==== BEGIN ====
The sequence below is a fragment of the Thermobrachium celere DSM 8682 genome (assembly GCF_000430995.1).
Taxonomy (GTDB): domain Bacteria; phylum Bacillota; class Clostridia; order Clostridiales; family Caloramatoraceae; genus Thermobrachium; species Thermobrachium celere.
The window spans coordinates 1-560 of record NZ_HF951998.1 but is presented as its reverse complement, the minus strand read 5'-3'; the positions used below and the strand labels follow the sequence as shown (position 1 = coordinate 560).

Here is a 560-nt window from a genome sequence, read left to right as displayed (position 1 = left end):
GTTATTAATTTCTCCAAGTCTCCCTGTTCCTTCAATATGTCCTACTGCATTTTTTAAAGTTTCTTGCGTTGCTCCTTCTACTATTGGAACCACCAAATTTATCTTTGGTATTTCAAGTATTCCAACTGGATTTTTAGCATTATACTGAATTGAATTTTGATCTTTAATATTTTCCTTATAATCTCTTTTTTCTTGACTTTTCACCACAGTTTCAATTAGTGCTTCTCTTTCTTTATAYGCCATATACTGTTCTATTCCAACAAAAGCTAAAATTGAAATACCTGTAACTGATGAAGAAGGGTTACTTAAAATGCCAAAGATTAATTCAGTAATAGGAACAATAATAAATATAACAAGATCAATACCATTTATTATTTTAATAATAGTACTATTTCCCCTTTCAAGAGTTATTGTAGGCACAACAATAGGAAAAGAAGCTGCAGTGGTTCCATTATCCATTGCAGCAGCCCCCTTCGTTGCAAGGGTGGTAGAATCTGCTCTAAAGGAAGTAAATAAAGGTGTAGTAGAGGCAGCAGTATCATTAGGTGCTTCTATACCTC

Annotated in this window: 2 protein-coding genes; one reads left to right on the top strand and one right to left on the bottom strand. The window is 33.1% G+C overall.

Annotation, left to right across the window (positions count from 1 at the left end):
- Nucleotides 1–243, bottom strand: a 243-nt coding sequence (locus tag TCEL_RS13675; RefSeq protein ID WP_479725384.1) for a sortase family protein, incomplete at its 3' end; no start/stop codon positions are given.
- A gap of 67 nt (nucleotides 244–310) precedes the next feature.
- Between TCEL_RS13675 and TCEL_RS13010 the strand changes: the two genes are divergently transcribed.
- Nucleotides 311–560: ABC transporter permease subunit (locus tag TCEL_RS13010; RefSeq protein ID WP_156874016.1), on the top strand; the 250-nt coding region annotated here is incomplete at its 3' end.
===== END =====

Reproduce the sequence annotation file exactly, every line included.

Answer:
The sequence below is a fragment of the Thermobrachium celere DSM 8682 genome (assembly GCF_000430995.1).
Taxonomy (GTDB): domain Bacteria; phylum Bacillota; class Clostridia; order Clostridiales; family Caloramatoraceae; genus Thermobrachium; species Thermobrachium celere.
The window spans coordinates 1-560 of record NZ_HF951998.1 but is presented as its reverse complement, the minus strand read 5'-3'; the positions used below and the strand labels follow the sequence as shown (position 1 = coordinate 560).

Here is a 560-nt window from a genome sequence, read left to right as displayed (position 1 = left end):
GTTATTAATTTCTCCAAGTCTCCCTGTTCCTTCAATATGTCCTACTGCATTTTTTAAAGTTTCTTGCGTTGCTCCTTCTACTATTGGAACCACCAAATTTATCTTTGGTATTTCAAGTATTCCAACTGGATTTTTAGCATTATACTGAATTGAATTTTGATCTTTAATATTTTCCTTATAATCTCTTTTTTCTTGACTTTTCACCACAGTTTCAATTAGTGCTTCTCTTTCTTTATAYGCCATATACTGTTCTATTCCAACAAAAGCTAAAATTGAAATACCTGTAACTGATGAAGAAGGGTTACTTAAAATGCCAAAGATTAATTCAGTAATAGGAACAATAATAAATATAACAAGATCAATACCATTTATTATTTTAATAATAGTACTATTTCCCCTTTCAAGAGTTATTGTAGGCACAACAATAGGAAAAGAAGCTGCAGTGGTTCCATTATCCATTGCAGCAGCCCCCTTCGTTGCAAGGGTGGTAGAATCTGCTCTAAAGGAAGTAAATAAAGGTGTAGTAGAGGCAGCAGTATCATTAGGTGCTTCTATACCTC

Annotated in this window: 2 protein-coding genes; one reads left to right on the top strand and one right to left on the bottom strand. The window is 33.1% G+C overall.

Annotation, left to right across the window (positions count from 1 at the left end):
- Nucleotides 1–243, bottom strand: a 243-nt coding sequence (locus tag TCEL_RS13675; RefSeq protein ID WP_479725384.1) for a sortase family protein, incomplete at its 3' end; no start/stop codon positions are given.
- A gap of 67 nt (nucleotides 244–310) precedes the next feature.
- Between TCEL_RS13675 and TCEL_RS13010 the strand changes: the two genes are divergently transcribed.
- Nucleotides 311–560: ABC transporter permease subunit (locus tag TCEL_RS13010; RefSeq protein ID WP_156874016.1), on the top strand; the 250-nt coding region annotated here is incomplete at its 3' end.